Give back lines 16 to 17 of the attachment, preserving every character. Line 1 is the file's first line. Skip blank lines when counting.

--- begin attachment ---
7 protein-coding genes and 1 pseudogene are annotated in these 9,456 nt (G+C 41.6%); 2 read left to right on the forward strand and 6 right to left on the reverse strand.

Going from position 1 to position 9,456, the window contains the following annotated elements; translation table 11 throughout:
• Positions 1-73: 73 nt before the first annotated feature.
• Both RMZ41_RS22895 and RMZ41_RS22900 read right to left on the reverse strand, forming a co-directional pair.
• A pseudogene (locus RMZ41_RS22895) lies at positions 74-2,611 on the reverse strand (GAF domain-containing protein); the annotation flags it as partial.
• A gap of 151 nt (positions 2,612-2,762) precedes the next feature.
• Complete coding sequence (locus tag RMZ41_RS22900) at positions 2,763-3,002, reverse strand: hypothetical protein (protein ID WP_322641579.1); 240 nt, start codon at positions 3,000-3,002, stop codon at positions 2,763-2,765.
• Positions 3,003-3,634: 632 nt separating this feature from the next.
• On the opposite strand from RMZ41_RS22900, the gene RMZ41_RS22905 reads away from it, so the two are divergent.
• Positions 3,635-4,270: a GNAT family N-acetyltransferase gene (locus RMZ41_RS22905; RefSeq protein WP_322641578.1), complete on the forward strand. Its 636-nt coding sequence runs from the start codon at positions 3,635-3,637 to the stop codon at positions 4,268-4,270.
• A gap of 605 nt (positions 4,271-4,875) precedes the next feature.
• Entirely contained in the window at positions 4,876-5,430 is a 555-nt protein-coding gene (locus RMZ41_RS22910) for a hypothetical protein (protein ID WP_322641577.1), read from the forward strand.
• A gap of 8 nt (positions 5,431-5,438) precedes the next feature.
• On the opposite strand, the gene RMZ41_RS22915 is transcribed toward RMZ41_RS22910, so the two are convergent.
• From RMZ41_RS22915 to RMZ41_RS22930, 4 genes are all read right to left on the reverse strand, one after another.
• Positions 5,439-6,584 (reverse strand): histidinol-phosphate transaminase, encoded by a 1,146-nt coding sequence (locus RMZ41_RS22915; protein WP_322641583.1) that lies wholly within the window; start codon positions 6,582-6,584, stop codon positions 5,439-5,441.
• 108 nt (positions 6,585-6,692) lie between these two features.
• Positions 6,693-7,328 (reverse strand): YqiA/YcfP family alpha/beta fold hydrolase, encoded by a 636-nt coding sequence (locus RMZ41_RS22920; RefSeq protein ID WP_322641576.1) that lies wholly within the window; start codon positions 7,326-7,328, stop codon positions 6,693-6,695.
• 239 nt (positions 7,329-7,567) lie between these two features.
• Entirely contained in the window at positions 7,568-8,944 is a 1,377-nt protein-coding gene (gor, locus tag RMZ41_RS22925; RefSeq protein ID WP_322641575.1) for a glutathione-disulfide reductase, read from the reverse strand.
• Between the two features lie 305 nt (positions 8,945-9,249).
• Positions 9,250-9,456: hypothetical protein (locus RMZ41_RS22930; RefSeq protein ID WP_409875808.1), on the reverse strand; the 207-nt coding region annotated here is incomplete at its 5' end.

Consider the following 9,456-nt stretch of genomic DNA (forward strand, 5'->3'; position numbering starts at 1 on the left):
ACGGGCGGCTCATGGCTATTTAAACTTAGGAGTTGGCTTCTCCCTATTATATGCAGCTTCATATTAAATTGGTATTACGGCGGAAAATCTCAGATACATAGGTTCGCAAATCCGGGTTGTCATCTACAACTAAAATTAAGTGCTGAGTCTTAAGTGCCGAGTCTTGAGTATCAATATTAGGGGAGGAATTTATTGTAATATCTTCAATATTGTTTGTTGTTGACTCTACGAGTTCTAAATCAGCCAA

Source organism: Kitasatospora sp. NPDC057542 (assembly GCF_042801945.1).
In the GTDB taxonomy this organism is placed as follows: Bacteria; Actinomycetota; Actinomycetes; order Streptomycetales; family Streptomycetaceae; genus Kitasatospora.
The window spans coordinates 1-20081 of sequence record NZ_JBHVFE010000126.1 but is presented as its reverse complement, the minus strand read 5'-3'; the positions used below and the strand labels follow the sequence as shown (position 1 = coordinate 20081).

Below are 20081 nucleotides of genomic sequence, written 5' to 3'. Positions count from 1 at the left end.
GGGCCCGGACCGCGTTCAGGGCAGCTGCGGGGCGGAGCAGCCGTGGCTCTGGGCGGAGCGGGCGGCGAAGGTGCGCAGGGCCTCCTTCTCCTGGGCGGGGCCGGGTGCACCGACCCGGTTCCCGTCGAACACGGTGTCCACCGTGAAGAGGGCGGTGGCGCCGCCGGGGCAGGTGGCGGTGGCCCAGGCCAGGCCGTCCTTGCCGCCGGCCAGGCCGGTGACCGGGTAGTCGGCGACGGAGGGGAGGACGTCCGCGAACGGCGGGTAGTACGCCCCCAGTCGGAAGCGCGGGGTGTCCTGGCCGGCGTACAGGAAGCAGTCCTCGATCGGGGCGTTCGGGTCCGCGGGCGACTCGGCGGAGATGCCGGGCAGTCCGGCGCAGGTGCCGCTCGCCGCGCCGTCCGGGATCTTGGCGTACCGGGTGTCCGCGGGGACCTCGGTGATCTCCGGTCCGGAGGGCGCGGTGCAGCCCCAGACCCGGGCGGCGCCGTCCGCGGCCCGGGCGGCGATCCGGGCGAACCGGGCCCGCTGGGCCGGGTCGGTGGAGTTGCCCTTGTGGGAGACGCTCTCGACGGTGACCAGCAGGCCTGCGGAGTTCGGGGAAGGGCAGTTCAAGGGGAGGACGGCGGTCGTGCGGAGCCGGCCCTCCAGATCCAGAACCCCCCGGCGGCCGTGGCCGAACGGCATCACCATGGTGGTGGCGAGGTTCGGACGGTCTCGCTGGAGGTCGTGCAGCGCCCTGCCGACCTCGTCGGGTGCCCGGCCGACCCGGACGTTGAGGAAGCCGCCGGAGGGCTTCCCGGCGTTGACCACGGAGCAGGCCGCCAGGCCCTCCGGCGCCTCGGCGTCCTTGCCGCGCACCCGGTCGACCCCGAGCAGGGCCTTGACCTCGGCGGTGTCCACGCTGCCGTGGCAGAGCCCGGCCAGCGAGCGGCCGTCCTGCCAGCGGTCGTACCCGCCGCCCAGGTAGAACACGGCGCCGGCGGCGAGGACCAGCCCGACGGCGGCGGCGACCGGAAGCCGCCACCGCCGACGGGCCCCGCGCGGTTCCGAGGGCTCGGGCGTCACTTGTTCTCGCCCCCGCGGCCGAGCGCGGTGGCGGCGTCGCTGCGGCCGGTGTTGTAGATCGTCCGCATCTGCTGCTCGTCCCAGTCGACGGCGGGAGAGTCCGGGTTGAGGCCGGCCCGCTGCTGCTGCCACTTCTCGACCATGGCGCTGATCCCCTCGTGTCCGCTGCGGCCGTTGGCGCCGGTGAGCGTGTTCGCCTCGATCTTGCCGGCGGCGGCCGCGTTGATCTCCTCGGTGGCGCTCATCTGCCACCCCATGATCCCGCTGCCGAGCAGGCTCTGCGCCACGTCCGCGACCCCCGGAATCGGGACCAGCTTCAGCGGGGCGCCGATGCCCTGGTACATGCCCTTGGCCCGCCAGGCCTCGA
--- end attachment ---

• Positions 5,439-6,584 (reverse strand): histidinol-phosphate transaminase, encoded by a 1,146-nt coding sequence (locus RMZ41_RS22915; protein WP_322641583.1) that lies wholly within the window; start codon positions 6,582-6,584, stop codon positions 5,439-5,441.
• 108 nt (positions 6,585-6,692) lie between these two features.